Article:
Middle Road in Motrin-Gate Was Right Choice for J&J

An Ad Age Editorial

Published on .

NEW YORK (AdAge.com) -- Johnson & Johnson did the right thing when it pulled its Motrin ads after an outcry from a minuscule but loud group of Twitterers and mommy bloggers. It made the problem disappear.

A brief history of the scandal: J&J placed an online ad, created by Taxi, on the web. It featured a voice-over of a mom who says she carries her baby in a sling because it's good for her, and she sees it as a "fashion statement" and validation. Nothing happened. Forty-five days later, mommy bloggers noticed the ad and took offense at the suggestion that a mom would use a sling as a fashion statement. The alarm was raised and word spread through mommy blogs and Twitterers. Faced by outrage from the baby-wearing community, J&J pulled the ads.

There are plenty of people on both sides of this debate who feel J&J made the wrong move. Some think the company overreacted by "caving" to such a small group. Members of that group, on the other hand, think the company didn't do enough. Indeed, during the three days that didn't rock the nation, a few even went to the trouble of drawing up a list of demands for J&J.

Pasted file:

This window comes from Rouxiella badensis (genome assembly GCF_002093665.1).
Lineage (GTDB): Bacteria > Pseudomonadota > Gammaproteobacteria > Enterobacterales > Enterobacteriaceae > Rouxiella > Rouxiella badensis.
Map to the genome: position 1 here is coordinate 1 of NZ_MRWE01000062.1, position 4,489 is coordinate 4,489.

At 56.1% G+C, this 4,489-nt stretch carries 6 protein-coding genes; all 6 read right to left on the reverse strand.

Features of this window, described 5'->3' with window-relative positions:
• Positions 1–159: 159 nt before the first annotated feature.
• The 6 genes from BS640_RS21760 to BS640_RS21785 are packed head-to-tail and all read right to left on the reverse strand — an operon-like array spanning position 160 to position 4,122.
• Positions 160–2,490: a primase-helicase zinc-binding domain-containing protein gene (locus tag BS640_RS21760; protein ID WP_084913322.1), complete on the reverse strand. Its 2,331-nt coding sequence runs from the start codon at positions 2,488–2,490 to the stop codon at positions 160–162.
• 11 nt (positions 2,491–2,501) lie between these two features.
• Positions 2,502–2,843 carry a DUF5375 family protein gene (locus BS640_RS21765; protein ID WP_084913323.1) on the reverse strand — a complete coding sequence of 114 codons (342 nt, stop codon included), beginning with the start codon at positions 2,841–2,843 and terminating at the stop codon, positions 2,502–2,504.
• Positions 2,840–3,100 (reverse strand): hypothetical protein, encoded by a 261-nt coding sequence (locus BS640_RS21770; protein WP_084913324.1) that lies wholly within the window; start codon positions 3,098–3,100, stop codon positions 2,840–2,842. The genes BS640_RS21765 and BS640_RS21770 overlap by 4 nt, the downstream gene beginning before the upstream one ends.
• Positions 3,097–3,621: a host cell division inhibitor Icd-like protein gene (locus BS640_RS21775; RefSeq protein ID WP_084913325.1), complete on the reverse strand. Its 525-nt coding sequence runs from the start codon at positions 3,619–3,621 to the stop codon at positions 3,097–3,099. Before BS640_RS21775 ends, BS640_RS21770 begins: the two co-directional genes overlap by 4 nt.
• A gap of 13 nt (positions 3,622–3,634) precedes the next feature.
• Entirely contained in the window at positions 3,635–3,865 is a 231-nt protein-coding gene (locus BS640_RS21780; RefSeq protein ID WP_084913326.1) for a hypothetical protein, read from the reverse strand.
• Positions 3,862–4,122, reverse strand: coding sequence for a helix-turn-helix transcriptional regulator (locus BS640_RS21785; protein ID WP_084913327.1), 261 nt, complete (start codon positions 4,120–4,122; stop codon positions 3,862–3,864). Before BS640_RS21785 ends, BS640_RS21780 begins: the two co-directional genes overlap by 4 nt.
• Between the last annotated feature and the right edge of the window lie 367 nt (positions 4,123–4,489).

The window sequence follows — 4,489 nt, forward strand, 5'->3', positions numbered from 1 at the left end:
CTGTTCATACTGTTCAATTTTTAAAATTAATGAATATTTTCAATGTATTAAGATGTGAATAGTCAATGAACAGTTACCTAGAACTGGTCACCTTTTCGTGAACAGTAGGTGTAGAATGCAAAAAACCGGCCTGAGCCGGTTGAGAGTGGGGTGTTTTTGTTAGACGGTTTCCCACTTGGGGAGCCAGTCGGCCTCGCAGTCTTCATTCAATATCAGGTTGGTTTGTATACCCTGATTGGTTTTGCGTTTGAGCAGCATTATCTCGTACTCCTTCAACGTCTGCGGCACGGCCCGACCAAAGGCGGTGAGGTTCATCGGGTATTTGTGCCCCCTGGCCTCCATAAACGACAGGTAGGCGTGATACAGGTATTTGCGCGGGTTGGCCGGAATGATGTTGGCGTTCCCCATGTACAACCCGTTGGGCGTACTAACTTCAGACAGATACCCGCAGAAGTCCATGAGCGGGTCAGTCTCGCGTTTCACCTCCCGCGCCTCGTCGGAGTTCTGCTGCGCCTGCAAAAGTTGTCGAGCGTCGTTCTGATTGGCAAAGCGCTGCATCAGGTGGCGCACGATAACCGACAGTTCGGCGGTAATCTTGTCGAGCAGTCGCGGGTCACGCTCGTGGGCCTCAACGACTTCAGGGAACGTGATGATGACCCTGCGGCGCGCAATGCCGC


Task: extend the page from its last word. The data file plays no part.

J&J executives would have been within their rights to release a YouTube video of executives laughing as they read such demands. Mommy bloggers and Twitterers make up a fraction of a fraction of a fraction of the U.S. population. Twitter attracts about 0.15% of the online population. It just happens that a large number of that 0.15% work in advertising and media. A not-insignificant number of mommy bloggers have worked in advertising or media. In essence, this was a ready-made media firestorm.

Showing that it understands the power of social media to ruin a brand -- and that it's never good business to offend the customer -- J&J responded within 24 hours to this crisis and yanked the ad. It didn't make a big fuss about it, and the story will die in this corner of the media universe. Mommy bloggers might know how to Twitter. But far more moms in the U.S. don't even know what a Twitter is.

We're not telling every marketer to cave in to every interest group, but in this case, J&J rightly realized it had little choice. It had nothing to win by alienating a vocal audience of moms.

As for the rest of us, we need to understand that our latest tech and media obsessions aren't the obsessions of the wider population. And our influencer status may be far overhyped.
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